4. Results

The findings are presented in such a way as to give an overview of the interactions and conditions that appear to have had implications for the librarian’s role as a partner in joint collaborative supervision. The findings are analysed and presented according to the principles of a shared repertoire, joint enterprise and mutual engagement (Wenger, 1998, p. 95).

4.1. A Shared Repertoire

This section highlights examples from conversation analysis of sequences in the LMS and the student departmental presentations, to illustrate how the supervisors used their expertise. This will be discussed in terms of the seven steps of evidence-based practice (Melnyk et al., 2010), described in Section 2.

4.1.1. Issues Discussed

4.1.1.1. The Relevance of the Issues

The nurse supervisors engaged mostly with the issue of relevance of the problem formulation, responding to students with comments such as:

“I see that you really have brought up a central approach by choosing an issue such as interactions with people with cognitive impairment” (comment in LMS, NS6, S2012)

“Diabetes is about giving responsibility to the patient” (comment in LMS, NS1, S2010).

The nurse supervisors naturally related the issues presented to their relevance in the workplace. They wanted the students to be critical of practices and suggest what they could further focus on in their daily work. Relating this process to the steps in EBP, one can say that this corresponded to step ‘0’.

The nurse educators did not get very involved when students wanted advice on the relevance of the problem they had chosen or planned to choose. For example students stated: “We have decided on the theme of type 2 diabetes in nursing homes, with a focus on nutrition and interdisciplinary cooperation” or “We have not quite reached any concrete problem and welcome any tips about this” (comments in LMS, NS2, S2010). The educators left such questions to the nursing supervisors, who were best placed to supervise on such areas.

4.1.1.2. Clarification of an Issue

The librarian did not get involved with the relevance of the students’ problems, only on the refinement of them, which corresponded to step 1 of the EBP practice. She got involved in terms of whether it was easy to find research-based information on an issue or not; coming with comments such as: “I think that it will be easier with the first topic/problem”. The supervisor asked students to be more specific, for example, by recommending that they decide whether they would search for diabetes 1 or 2. The nurse educator engaged by adding: “Could this be further sharpened?” (comments in LMS, L1, NS2, NE4, S2010).

4.1.1.3. The Subject Terms and the Information Seeking Process

When it came to choosing subject terms and the information seeking process, it was clearly the librarian, who took the greatest initiative to get students to reflect on what terms and sources they would choose to do the information seeking (comments in LMS, L1, S2010, A2010, S2011(1), S2011(2)), but the nurse educators were also very active (comments in LMS, NE1, S2012). The nurse supervisor did not get involved here and these questions were left to the librarian and the nurse educators. Step 1 and 2 must be considered together in this case, since it was about how to sort a student’s research problem into a PICOT format and to perform the search in a certain way. The librarian was able to provide feedback such as: “Think about what words you would choose to apply and what databases you want to use before the session (in the learning group) next week” (comments in LMS, by L1, L2, L3 in S2010–S2012). “I perceive that you are stuck, because of the term you have chosen” (comment in LMS, L1, S2010). The nurse educator supported by saying that it must be structured and systematic searching and that students must demonstrate the application process (comment in LMS, L1, S2012).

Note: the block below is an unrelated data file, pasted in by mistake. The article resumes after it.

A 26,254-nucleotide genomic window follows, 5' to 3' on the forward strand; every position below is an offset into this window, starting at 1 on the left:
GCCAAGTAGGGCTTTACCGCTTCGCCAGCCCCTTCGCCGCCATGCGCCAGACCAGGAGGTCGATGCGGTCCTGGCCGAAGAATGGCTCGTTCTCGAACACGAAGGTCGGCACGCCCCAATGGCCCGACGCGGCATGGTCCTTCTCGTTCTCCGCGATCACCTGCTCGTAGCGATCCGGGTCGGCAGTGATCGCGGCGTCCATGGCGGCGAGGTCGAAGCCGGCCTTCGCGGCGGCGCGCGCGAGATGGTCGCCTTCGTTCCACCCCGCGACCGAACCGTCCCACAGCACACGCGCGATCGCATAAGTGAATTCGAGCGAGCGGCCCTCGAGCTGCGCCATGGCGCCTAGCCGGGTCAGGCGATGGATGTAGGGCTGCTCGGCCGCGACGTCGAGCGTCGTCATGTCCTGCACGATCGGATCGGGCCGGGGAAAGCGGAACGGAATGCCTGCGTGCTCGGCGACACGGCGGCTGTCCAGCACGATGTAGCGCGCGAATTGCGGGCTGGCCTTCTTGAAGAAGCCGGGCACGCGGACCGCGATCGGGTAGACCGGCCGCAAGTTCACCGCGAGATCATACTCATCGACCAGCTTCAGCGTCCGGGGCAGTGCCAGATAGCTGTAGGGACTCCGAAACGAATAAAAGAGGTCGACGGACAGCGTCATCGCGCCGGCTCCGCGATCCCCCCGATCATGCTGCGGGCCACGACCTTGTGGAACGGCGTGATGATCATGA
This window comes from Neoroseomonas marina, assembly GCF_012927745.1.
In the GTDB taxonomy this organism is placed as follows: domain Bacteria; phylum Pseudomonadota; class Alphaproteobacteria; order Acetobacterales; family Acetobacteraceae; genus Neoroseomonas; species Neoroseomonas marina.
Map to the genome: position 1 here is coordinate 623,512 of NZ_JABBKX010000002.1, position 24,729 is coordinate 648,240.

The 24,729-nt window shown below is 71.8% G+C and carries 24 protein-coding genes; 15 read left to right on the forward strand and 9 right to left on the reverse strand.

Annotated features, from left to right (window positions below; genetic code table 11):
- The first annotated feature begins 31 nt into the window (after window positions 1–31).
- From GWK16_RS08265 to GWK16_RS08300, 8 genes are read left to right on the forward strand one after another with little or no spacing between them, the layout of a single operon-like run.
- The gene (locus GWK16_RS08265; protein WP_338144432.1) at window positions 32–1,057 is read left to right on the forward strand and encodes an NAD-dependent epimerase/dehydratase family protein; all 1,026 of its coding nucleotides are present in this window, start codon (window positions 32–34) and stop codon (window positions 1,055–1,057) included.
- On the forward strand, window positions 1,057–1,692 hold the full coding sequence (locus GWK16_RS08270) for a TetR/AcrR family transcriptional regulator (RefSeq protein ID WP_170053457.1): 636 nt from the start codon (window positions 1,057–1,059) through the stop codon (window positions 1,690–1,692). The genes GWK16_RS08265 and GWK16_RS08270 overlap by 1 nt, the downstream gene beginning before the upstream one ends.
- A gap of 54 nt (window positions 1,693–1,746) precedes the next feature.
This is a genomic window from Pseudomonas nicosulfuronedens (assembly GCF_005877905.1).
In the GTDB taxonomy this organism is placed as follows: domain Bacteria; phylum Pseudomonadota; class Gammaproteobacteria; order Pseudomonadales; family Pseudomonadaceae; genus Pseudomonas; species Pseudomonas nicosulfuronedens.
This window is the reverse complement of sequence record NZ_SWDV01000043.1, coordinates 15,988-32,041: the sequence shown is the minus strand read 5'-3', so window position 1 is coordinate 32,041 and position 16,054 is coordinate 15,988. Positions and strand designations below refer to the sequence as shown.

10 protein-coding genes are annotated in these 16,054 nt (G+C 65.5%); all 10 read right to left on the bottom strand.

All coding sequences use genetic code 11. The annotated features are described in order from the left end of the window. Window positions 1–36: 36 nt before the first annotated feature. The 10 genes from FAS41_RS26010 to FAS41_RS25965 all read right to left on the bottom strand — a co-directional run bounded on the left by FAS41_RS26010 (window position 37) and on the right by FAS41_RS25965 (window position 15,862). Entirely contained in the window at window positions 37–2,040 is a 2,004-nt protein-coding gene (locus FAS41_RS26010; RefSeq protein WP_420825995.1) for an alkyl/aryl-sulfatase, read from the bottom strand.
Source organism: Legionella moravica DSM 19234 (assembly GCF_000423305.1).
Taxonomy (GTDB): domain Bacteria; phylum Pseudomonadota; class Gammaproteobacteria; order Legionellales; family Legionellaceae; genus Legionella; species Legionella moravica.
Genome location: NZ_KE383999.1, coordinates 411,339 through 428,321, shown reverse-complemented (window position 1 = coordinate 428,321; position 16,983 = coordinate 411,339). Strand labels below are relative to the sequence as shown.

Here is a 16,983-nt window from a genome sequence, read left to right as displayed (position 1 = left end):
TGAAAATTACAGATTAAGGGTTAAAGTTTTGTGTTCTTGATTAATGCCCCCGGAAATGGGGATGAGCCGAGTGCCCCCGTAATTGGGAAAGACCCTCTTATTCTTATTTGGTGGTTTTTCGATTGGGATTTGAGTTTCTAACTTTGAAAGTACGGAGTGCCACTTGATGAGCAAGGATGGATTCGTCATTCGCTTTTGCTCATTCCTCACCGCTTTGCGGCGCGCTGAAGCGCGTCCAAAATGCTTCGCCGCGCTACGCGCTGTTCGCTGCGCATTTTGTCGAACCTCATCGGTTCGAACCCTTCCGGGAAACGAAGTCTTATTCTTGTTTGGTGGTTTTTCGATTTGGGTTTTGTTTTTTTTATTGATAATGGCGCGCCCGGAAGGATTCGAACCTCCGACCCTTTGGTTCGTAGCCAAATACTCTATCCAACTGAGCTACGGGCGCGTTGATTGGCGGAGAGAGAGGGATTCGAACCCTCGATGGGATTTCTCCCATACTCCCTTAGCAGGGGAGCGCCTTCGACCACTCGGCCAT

4.1.1.4. Literature Selection

Nurse educators engaged with the selection of literature and sources. They emphasised the importance of formalities, such as attaching a bibliography, also that the focus should be on how the research was important for practice. They reminded the students that they had to find recent research. This was commented several times (NE1-4, S2010–S2012).

4.1.1.5 How to integrate research findings into practice in the workplace

Discussion focused on whether the students’ findings were valid, important, if they would help the patient and if they could be integrated into the workplace practices (step 3–4). In some cases, the students gave the department tips about how practices could be developed. For example, one student group gave tips on how the department could provide a better sensory garden for the patients and the nurses welcomed the recommendations (presentation of the assignment, S2011). Another student group tried to give recommendations to their department based on urinary tract infection research from 1992 and this caused reactions and discussions in the department (presentation of the assignment, S2010). The librarian and the nurse educator also had the opportunity to contribute in the discussions.

4.1.2. Communication Patterns

The way the supervision sequences evolved with regard to how the supervisors related to each other is described below.

4.1.2.1 Personal and uninhibited communication

The nature of the dialogue between supervisors and students was personal and uninhibited. To give a few examples: “I agree with X”, “Have you [X] got any tips?”, “I’m struggling to find…”, “Is that how you think it should be set up?..”, “Hey X, I’ve searched for research on Z pages and found some good tips. Is this a reliable source?”, “I’m, going very slowly here….” (comments by students in LMS, S2010–S2012).

4.1.2.2. A Culture of Sharing